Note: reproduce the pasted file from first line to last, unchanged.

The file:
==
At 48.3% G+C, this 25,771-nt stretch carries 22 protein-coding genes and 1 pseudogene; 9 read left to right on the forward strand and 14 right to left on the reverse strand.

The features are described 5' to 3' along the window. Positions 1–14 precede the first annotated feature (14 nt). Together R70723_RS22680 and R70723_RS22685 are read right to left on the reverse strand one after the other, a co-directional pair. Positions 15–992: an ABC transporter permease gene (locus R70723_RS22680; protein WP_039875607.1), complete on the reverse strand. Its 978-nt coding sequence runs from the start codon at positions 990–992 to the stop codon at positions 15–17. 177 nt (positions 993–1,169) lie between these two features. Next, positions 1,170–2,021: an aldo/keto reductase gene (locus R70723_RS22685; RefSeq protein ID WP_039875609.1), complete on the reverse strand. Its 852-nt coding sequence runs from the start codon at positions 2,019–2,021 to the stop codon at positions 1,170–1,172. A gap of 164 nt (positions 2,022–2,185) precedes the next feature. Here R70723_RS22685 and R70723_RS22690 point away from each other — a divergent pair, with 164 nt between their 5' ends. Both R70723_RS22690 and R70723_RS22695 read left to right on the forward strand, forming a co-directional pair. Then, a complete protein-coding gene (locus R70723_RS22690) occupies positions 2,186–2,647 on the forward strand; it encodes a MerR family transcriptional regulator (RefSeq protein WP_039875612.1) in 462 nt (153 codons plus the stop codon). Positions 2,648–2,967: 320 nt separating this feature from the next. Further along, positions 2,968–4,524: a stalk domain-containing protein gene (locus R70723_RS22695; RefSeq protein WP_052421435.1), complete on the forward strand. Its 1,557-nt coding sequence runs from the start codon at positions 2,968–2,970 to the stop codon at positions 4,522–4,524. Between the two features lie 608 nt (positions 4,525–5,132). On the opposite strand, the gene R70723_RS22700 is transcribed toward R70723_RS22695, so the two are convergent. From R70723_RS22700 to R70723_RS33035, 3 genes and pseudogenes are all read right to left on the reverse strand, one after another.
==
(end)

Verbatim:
At 48.3% G+C, this 25,771-nt stretch carries 22 protein-coding genes and 1 pseudogene; 9 read left to right on the forward strand and 14 right to left on the reverse strand.

The features are described 5' to 3' along the window. Positions 1–14 precede the first annotated feature (14 nt). Together R70723_RS22680 and R70723_RS22685 are read right to left on the reverse strand one after the other, a co-directional pair. Positions 15–992: an ABC transporter permease gene (locus R70723_RS22680; protein WP_039875607.1), complete on the reverse strand. Its 978-nt coding sequence runs from the start codon at positions 990–992 to the stop codon at positions 15–17. 177 nt (positions 993–1,169) lie between these two features. Next, positions 1,170–2,021: an aldo/keto reductase gene (locus R70723_RS22685; RefSeq protein ID WP_039875609.1), complete on the reverse strand. Its 852-nt coding sequence runs from the start codon at positions 2,019–2,021 to the stop codon at positions 1,170–1,172. A gap of 164 nt (positions 2,022–2,185) precedes the next feature. Here R70723_RS22685 and R70723_RS22690 point away from each other — a divergent pair, with 164 nt between their 5' ends. Both R70723_RS22690 and R70723_RS22695 read left to right on the forward strand, forming a co-directional pair. Then, a complete protein-coding gene (locus R70723_RS22690) occupies positions 2,186–2,647 on the forward strand; it encodes a MerR family transcriptional regulator (RefSeq protein WP_039875612.1) in 462 nt (153 codons plus the stop codon). Positions 2,648–2,967: 320 nt separating this feature from the next. Further along, positions 2,968–4,524: a stalk domain-containing protein gene (locus R70723_RS22695; RefSeq protein WP_052421435.1), complete on the forward strand. Its 1,557-nt coding sequence runs from the start codon at positions 2,968–2,970 to the stop codon at positions 4,522–4,524. Between the two features lie 608 nt (positions 4,525–5,132). On the opposite strand, the gene R70723_RS22700 is transcribed toward R70723_RS22695, so the two are convergent. From R70723_RS22700 to R70723_RS33035, 3 genes and pseudogenes are all read right to left on the reverse strand, one after another.